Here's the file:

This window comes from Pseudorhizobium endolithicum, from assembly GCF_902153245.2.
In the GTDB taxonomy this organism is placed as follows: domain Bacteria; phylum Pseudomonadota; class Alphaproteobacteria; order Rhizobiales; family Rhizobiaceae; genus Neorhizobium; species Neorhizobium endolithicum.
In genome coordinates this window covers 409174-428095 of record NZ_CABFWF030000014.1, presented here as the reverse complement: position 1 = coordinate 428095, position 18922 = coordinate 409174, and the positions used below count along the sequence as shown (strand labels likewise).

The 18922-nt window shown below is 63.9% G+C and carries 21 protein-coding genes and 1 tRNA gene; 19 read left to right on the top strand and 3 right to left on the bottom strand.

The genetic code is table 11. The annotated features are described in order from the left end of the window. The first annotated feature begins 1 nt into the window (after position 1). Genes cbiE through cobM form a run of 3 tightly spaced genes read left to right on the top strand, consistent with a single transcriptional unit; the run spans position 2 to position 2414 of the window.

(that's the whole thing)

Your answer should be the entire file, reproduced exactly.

This window comes from Pseudorhizobium endolithicum, from assembly GCF_902153245.2.
In the GTDB taxonomy this organism is placed as follows: domain Bacteria; phylum Pseudomonadota; class Alphaproteobacteria; order Rhizobiales; family Rhizobiaceae; genus Neorhizobium; species Neorhizobium endolithicum.
In genome coordinates this window covers 409174-428095 of record NZ_CABFWF030000014.1, presented here as the reverse complement: position 1 = coordinate 428095, position 18922 = coordinate 409174, and the positions used below count along the sequence as shown (strand labels likewise).

The 18922-nt window shown below is 63.9% G+C and carries 21 protein-coding genes and 1 tRNA gene; 19 read left to right on the top strand and 3 right to left on the bottom strand.

The genetic code is table 11. The annotated features are described in order from the left end of the window. The first annotated feature begins 1 nt into the window (after position 1). Genes cbiE through cobM form a run of 3 tightly spaced genes read left to right on the top strand, consistent with a single transcriptional unit; the run spans position 2 to position 2414 of the window.